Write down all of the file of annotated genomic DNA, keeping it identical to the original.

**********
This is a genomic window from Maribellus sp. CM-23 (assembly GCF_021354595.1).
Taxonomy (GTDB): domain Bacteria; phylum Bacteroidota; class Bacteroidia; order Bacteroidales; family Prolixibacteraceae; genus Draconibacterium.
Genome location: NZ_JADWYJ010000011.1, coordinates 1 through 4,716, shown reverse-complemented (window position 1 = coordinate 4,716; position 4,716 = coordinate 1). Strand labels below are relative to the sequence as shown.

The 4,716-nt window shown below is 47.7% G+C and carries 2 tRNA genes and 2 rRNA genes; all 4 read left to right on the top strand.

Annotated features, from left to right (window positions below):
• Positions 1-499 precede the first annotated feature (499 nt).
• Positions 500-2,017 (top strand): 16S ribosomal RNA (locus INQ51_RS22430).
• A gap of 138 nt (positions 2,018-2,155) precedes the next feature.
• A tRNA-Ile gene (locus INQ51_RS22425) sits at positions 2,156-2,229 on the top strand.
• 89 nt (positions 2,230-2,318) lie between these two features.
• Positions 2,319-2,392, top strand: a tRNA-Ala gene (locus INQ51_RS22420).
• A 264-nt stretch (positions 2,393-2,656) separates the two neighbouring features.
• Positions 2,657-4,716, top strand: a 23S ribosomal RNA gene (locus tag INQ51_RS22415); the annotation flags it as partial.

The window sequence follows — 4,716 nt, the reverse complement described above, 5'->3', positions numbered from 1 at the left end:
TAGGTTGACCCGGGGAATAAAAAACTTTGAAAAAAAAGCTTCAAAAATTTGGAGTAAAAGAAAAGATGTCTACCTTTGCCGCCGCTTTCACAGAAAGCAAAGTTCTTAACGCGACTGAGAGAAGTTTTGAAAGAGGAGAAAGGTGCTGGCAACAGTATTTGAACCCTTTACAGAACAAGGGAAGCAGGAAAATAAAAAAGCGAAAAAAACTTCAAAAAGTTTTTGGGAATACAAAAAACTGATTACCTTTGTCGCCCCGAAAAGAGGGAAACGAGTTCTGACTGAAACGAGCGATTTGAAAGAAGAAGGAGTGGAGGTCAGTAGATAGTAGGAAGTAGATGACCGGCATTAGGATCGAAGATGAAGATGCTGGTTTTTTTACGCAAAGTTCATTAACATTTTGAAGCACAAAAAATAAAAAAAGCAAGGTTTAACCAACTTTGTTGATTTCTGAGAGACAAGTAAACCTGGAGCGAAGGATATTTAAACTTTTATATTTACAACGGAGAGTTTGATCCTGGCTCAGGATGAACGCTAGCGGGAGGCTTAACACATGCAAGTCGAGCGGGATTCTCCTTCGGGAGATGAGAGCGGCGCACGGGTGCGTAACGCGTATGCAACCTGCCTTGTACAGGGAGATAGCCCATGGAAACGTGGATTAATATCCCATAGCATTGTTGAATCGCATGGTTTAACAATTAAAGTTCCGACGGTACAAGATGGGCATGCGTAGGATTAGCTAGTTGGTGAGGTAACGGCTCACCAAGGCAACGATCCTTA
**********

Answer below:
This is a genomic window from Maribellus sp. CM-23 (assembly GCF_021354595.1).
Taxonomy (GTDB): domain Bacteria; phylum Bacteroidota; class Bacteroidia; order Bacteroidales; family Prolixibacteraceae; genus Draconibacterium.
Genome location: NZ_JADWYJ010000011.1, coordinates 1 through 4,716, shown reverse-complemented (window position 1 = coordinate 4,716; position 4,716 = coordinate 1). Strand labels below are relative to the sequence as shown.

The 4,716-nt window shown below is 47.7% G+C and carries 2 tRNA genes and 2 rRNA genes; all 4 read left to right on the top strand.

Annotated features, from left to right (window positions below):
• Positions 1-499 precede the first annotated feature (499 nt).
• Positions 500-2,017 (top strand): 16S ribosomal RNA (locus INQ51_RS22430).
• A gap of 138 nt (positions 2,018-2,155) precedes the next feature.
• A tRNA-Ile gene (locus INQ51_RS22425) sits at positions 2,156-2,229 on the top strand.
• 89 nt (positions 2,230-2,318) lie between these two features.
• Positions 2,319-2,392, top strand: a tRNA-Ala gene (locus INQ51_RS22420).
• A 264-nt stretch (positions 2,393-2,656) separates the two neighbouring features.
• Positions 2,657-4,716, top strand: a 23S ribosomal RNA gene (locus tag INQ51_RS22415); the annotation flags it as partial.

The window sequence follows — 4,716 nt, the reverse complement described above, 5'->3', positions numbered from 1 at the left end:
TAGGTTGACCCGGGGAATAAAAAACTTTGAAAAAAAAGCTTCAAAAATTTGGAGTAAAAGAAAAGATGTCTACCTTTGCCGCCGCTTTCACAGAAAGCAAAGTTCTTAACGCGACTGAGAGAAGTTTTGAAAGAGGAGAAAGGTGCTGGCAACAGTATTTGAACCCTTTACAGAACAAGGGAAGCAGGAAAATAAAAAAGCGAAAAAAACTTCAAAAAGTTTTTGGGAATACAAAAAACTGATTACCTTTGTCGCCCCGAAAAGAGGGAAACGAGTTCTGACTGAAACGAGCGATTTGAAAGAAGAAGGAGTGGAGGTCAGTAGATAGTAGGAAGTAGATGACCGGCATTAGGATCGAAGATGAAGATGCTGGTTTTTTTACGCAAAGTTCATTAACATTTTGAAGCACAAAAAATAAAAAAAGCAAGGTTTAACCAACTTTGTTGATTTCTGAGAGACAAGTAAACCTGGAGCGAAGGATATTTAAACTTTTATATTTACAACGGAGAGTTTGATCCTGGCTCAGGATGAACGCTAGCGGGAGGCTTAACACATGCAAGTCGAGCGGGATTCTCCTTCGGGAGATGAGAGCGGCGCACGGGTGCGTAACGCGTATGCAACCTGCCTTGTACAGGGAGATAGCCCATGGAAACGTGGATTAATATCCCATAGCATTGTTGAATCGCATGGTTTAACAATTAAAGTTCCGACGGTACAAGATGGGCATGCGTAGGATTAGCTAGTTGGTGAGGTAACGGCTCACCAAGGCAACGATCCTTA